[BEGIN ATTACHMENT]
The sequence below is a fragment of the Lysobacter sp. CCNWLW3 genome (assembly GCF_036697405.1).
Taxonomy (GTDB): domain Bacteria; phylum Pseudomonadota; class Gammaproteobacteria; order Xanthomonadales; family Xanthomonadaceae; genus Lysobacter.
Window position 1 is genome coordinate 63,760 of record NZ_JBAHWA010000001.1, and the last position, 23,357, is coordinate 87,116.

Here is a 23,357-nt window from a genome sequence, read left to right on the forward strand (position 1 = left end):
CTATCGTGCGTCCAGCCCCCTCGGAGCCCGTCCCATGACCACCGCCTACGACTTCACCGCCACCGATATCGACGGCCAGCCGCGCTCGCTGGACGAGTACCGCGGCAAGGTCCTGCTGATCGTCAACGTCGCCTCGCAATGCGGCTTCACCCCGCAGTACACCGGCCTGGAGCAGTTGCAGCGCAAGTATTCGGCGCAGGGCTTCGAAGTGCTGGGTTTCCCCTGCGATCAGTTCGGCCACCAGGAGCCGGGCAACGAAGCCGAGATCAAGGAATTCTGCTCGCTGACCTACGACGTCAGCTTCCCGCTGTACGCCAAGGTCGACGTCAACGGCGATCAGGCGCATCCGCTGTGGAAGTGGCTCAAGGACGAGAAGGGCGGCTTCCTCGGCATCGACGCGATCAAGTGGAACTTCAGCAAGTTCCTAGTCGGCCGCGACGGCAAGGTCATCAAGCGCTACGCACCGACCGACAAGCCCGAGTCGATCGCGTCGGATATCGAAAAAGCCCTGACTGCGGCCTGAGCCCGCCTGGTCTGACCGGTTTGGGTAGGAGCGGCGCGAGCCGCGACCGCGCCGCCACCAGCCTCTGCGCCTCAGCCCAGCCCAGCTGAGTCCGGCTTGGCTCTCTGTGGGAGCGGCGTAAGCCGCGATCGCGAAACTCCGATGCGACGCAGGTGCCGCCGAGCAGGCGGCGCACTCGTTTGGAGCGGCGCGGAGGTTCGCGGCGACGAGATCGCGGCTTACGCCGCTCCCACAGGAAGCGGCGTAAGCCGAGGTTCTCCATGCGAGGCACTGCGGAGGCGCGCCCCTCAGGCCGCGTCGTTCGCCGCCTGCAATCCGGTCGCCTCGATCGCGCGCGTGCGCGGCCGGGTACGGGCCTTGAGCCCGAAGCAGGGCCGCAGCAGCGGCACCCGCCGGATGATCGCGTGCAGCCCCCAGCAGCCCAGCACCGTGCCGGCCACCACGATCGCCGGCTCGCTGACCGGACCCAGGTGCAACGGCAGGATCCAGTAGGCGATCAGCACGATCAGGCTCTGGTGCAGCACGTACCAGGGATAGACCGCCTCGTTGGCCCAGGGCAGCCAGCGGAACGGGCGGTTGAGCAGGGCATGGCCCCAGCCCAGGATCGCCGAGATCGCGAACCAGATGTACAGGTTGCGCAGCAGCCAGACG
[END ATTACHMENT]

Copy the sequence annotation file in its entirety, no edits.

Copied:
The sequence below is a fragment of the Lysobacter sp. CCNWLW3 genome (assembly GCF_036697405.1).
Taxonomy (GTDB): domain Bacteria; phylum Pseudomonadota; class Gammaproteobacteria; order Xanthomonadales; family Xanthomonadaceae; genus Lysobacter.
Window position 1 is genome coordinate 63,760 of record NZ_JBAHWA010000001.1, and the last position, 23,357, is coordinate 87,116.

Here is a 23,357-nt window from a genome sequence, read left to right on the forward strand (position 1 = left end):
CTATCGTGCGTCCAGCCCCCTCGGAGCCCGTCCCATGACCACCGCCTACGACTTCACCGCCACCGATATCGACGGCCAGCCGCGCTCGCTGGACGAGTACCGCGGCAAGGTCCTGCTGATCGTCAACGTCGCCTCGCAATGCGGCTTCACCCCGCAGTACACCGGCCTGGAGCAGTTGCAGCGCAAGTATTCGGCGCAGGGCTTCGAAGTGCTGGGTTTCCCCTGCGATCAGTTCGGCCACCAGGAGCCGGGCAACGAAGCCGAGATCAAGGAATTCTGCTCGCTGACCTACGACGTCAGCTTCCCGCTGTACGCCAAGGTCGACGTCAACGGCGATCAGGCGCATCCGCTGTGGAAGTGGCTCAAGGACGAGAAGGGCGGCTTCCTCGGCATCGACGCGATCAAGTGGAACTTCAGCAAGTTCCTAGTCGGCCGCGACGGCAAGGTCATCAAGCGCTACGCACCGACCGACAAGCCCGAGTCGATCGCGTCGGATATCGAAAAAGCCCTGACTGCGGCCTGAGCCCGCCTGGTCTGACCGGTTTGGGTAGGAGCGGCGCGAGCCGCGACCGCGCCGCCACCAGCCTCTGCGCCTCAGCCCAGCCCAGCTGAGTCCGGCTTGGCTCTCTGTGGGAGCGGCGTAAGCCGCGATCGCGAAACTCCGATGCGACGCAGGTGCCGCCGAGCAGGCGGCGCACTCGTTTGGAGCGGCGCGGAGGTTCGCGGCGACGAGATCGCGGCTTACGCCGCTCCCACAGGAAGCGGCGTAAGCCGAGGTTCTCCATGCGAGGCACTGCGGAGGCGCGCCCCTCAGGCCGCGTCGTTCGCCGCCTGCAATCCGGTCGCCTCGATCGCGCGCGTGCGCGGCCGGGTACGGGCCTTGAGCCCGAAGCAGGGCCGCAGCAGCGGCACCCGCCGGATGATCGCGTGCAGCCCCCAGCAGCCCAGCACCGTGCCGGCCACCACGATCGCCGGCTCGCTGACCGGACCCAGGTGCAACGGCAGGATCCAGTAGGCGATCAGCACGATCAGGCTCTGGTGCAGCACGTACCAGGGATAGACCGCCTCGTTGGCCCAGGGCAGCCAGCGGAACGGGCGGTTGAGCAGGGCATGGCCCCAGCCCAGGATCGCCGAGATCGCGAACCAGATGTACAGGTTGCGCAGCAGCCAGACG